The Advertiser, of 27 September 1898, reported that the community disquiet with the operation of the Port Pirie P&T Office was reported to Sir Charles Todd by a deputation on the 24th: "...for some considerable time past, complaints had been rife with regard to the late and non delivery of letters, the contents of important telegraph messages being divulged, and other abuses existing in connection with the working of the institution. The suspension and subsequent dismissal from the service of two boys employed by the department showed that abuses existed... the working of the office had on more than one occasion been characterised as a burlesque ... there are numerous instances where letters had been miscarried or had not been delivered at all, departmental information had been divulged and other abuses existed which had provoked tbe most caustic remarks on the general inefficiency of the institution. The accommodation was altogether inadequate and compared very unfavorably indeed with that afforded in towns of far less importance. It was a disgrace that customers should have to wait, sometimes for a quarter of an hour, to transact ordinary business at the windows. Better facilities should be afforded for the dispatch of work, increased accommodation should be given the officials, and mere lads should certainly not have access to information which it was essential should be kept inviolate ... the precautions adopted in Adelaide of messengers waiting outside the office for telegrams should be adopted in Pirie".

Revovations were made to the building shown above but these did not overcome the problems for long. Complaints became more frequent and detailed until, in January 1908, the Postmaster-General himself (Mr. Mauger) visited Port Pirie to inspect the facilities and receive a deputation. While there, he entered a stationer's shop and asked for some Pirie postcards and made special enquiries for one of the post-office. Quite unconscious of the identity of his customer, the assistant replied, "Oh, we haven't got one of the post-office. It's not good enough for a postcard".

The Mayor of Port Pirie was the first to address Mr Mauger: the deputation) "were waiting on the- Postmaster-General to urge the provision of postal facilities adequate to the town and its large volume of business. He was not going to say anything about renovations. They had had enough of them under the State regime, but they would ask straight out for a new building altogether. There was no other town in South Australia where the facilities were as bad in proportion to the population and the volume of business, and he felt sure that in Mr. Mauger's own State of Victoria there was no place half the size which possessed such poor post-office accommodation. When under the control of the State Parliament they had suffered so-called improvements to the building, which had really made matters worse. The present post-office had been built 26 years ago when tbe place had only about one-twelfth of its present population, and when Port Pirie was merely a wheat exporting port. Now it was the outlet for the great Barrier traffic and circumstances had altogether changed".

Later in the discussion, there was an interesting exchange. Councillor Morrow, noting the lack of action and the poor office accommodation, stated "In the past they had been tickled with some feathery promises and they had shown much patience. The delay, however, would not matter so much if Mr. Mauger decided on a radical improvement. He trusted that the Postmaster-General would take into consideration their forbearance and remember the saying that "hope deferred maketh the heart sick" for they certainly had begun to feel a bit qualmish on the matter. Mr. Mauger replied "Because thou art neither hot nor cold, I will spue thee out of my mouth. (Laughter) Councillor Morrow retorted "That's what we want you to do - to throw up a new post-office". (Hear, hear and laughter)".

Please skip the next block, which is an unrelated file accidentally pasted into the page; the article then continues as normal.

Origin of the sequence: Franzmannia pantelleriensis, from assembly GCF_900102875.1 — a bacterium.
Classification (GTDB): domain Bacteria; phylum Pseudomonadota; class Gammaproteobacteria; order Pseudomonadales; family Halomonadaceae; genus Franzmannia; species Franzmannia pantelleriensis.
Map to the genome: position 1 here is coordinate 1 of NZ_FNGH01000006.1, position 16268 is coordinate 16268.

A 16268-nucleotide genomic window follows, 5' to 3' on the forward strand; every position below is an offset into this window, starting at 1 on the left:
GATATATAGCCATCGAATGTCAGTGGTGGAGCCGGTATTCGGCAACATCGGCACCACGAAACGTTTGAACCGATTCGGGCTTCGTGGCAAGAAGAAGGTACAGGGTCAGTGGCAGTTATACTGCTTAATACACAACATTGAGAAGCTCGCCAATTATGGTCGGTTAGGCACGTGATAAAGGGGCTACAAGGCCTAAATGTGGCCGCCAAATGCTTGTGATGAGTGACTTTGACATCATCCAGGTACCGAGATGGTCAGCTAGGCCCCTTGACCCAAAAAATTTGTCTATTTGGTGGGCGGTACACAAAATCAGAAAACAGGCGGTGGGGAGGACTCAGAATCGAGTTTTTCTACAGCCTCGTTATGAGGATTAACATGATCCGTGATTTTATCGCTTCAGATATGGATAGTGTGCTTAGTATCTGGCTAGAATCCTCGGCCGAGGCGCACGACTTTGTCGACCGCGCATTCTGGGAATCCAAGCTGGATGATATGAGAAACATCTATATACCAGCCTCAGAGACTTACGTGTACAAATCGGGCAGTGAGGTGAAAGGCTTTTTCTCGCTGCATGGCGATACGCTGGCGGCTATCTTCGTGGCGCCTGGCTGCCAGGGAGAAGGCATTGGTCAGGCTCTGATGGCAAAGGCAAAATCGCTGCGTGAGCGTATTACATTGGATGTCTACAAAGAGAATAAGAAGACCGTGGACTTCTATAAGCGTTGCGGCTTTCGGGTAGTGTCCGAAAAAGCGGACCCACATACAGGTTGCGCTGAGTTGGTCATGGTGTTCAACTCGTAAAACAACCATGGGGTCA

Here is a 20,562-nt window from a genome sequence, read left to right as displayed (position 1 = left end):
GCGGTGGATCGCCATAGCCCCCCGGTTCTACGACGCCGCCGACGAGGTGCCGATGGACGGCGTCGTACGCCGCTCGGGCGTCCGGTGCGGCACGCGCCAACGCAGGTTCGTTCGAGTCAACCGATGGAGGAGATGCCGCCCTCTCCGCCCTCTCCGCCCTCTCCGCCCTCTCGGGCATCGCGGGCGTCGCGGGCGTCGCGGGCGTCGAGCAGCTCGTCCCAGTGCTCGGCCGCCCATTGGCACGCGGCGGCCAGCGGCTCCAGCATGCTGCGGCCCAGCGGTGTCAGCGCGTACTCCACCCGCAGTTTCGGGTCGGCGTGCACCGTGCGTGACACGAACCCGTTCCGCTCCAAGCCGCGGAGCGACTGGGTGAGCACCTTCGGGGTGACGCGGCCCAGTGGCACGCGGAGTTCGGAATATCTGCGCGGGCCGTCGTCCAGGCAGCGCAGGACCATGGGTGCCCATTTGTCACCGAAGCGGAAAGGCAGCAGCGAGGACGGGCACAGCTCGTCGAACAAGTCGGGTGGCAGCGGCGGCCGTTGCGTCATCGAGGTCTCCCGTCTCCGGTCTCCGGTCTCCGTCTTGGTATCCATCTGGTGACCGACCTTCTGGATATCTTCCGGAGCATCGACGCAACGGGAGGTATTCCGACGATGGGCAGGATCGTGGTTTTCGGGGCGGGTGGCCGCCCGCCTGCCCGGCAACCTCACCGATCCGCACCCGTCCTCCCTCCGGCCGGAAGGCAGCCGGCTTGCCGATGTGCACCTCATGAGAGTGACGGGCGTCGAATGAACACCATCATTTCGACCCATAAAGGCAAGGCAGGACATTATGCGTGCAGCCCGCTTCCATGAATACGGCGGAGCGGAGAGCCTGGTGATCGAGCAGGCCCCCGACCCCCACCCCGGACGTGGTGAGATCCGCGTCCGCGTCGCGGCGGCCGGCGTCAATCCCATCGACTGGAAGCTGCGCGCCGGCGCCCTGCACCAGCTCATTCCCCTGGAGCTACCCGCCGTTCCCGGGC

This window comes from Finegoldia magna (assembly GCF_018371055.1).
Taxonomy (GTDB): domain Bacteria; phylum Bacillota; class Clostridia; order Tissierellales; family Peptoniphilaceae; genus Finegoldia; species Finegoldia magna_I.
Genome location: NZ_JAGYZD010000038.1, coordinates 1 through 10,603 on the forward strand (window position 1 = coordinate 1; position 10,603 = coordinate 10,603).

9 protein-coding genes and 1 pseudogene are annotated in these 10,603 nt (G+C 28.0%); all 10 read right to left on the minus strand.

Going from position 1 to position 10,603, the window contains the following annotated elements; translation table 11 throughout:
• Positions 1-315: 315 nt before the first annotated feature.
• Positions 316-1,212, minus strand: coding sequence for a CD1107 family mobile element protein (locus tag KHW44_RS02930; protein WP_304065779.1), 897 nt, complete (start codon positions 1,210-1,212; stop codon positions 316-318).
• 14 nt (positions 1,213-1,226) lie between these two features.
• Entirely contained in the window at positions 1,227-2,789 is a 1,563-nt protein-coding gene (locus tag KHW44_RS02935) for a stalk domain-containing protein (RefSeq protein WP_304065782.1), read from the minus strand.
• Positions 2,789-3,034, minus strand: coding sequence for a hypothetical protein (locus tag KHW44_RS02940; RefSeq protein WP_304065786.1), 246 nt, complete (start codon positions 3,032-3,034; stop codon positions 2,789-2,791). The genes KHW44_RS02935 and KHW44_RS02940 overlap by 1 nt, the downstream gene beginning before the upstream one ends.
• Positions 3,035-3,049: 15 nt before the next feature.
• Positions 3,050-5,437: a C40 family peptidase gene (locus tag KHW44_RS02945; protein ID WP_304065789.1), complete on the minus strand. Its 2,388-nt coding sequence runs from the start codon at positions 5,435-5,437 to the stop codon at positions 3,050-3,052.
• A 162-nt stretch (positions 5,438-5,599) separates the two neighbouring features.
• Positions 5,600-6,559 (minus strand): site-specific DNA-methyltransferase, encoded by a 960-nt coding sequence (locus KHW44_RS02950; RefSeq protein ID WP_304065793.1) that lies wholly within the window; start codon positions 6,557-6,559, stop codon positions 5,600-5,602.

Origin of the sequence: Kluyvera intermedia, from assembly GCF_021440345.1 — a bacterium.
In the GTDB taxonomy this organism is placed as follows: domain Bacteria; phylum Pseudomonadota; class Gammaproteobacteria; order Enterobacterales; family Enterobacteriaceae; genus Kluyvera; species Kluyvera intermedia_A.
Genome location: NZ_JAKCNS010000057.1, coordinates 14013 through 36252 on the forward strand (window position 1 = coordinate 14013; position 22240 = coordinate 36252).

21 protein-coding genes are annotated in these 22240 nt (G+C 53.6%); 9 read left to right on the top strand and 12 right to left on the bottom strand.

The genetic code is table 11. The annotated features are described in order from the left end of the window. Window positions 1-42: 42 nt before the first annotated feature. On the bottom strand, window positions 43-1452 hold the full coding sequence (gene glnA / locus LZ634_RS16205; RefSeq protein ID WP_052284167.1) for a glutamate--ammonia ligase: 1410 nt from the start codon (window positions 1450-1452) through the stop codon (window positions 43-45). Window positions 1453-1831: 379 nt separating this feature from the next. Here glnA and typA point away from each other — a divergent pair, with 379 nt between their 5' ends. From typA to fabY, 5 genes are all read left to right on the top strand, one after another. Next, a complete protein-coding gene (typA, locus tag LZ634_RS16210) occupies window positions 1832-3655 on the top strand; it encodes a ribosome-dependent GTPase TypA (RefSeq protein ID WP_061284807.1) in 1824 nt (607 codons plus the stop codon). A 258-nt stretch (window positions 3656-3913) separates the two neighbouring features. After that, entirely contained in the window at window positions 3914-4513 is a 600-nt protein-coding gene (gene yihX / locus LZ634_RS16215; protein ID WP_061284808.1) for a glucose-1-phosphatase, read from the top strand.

The site suggested for the new combined offices was "a portion of the block between the institute and Green's Chambers, held by Messrs. Darling & Son on a miscellaneous lease, which it is understood will expire shortly. It is believed that the State Government could resume it and come to an arrangement with the Federal Government for its use for post-office purposes".
Adelaide Advertiser 23 January 1908.

By the end of 1909, work was in progress to renovate the new Post and Telegraph Office - scheduled to take 5 months. As an indication of the demands on the Port Pirie telegraph office at that time, The Advertiser noted on 23 November 1909 that during the previous 12 months 442,035 letters had been despatched and 547,993 received while 25,123 telegrams had been sent in addition to high volumes of other services.

Port Pirie 1898
Port Pirie squared circle date stamp.
21 October 1898.

PP 1955
21 March 1955.

No indication if designed for Telegraphic or Postal usage.

Diameter: 31.5 mm.

Used on AD-GDF-54.



The Telegraph Office was opened on 23 September 1880.

In February 1880, community agitation for the opening of a Telegraph Office at Quorn was becoming quite vocal. By November 1880, "Mr. Munro, the contractor for the erection of ... the Post and Telegraph Office, has commenced operations, but owing to the fact that 'some one has blundered' is almost at a standstill. The difficulty the Post-Office appears to be some doubt as to the block on which it is to be erected, but no doubt this will be shortly settled". The cost was budgeted at £575.
South Australian Register 17 November 1880.

In June 1886, the community was awaiting the letting of a tender for the new P&T Office.

Quorn township about 1910.

Red Hill

27 December 1877



The Telegraph Office was opened on 23 August 1880.

A deputation met the Minister for a lengthy discussion about the location of the Office on 4 May 1881.



The Telegraph Office opened on 21 March 1877 - presumably in temporary premises.

The South Australian Chronicle of 12 May 1877 reported the lively exchange of a deputation which was followed up by an editorial in the Register.



The Telegraph Office opened on 14 April 1880.

From a postcard with the images taken by Latte Marner.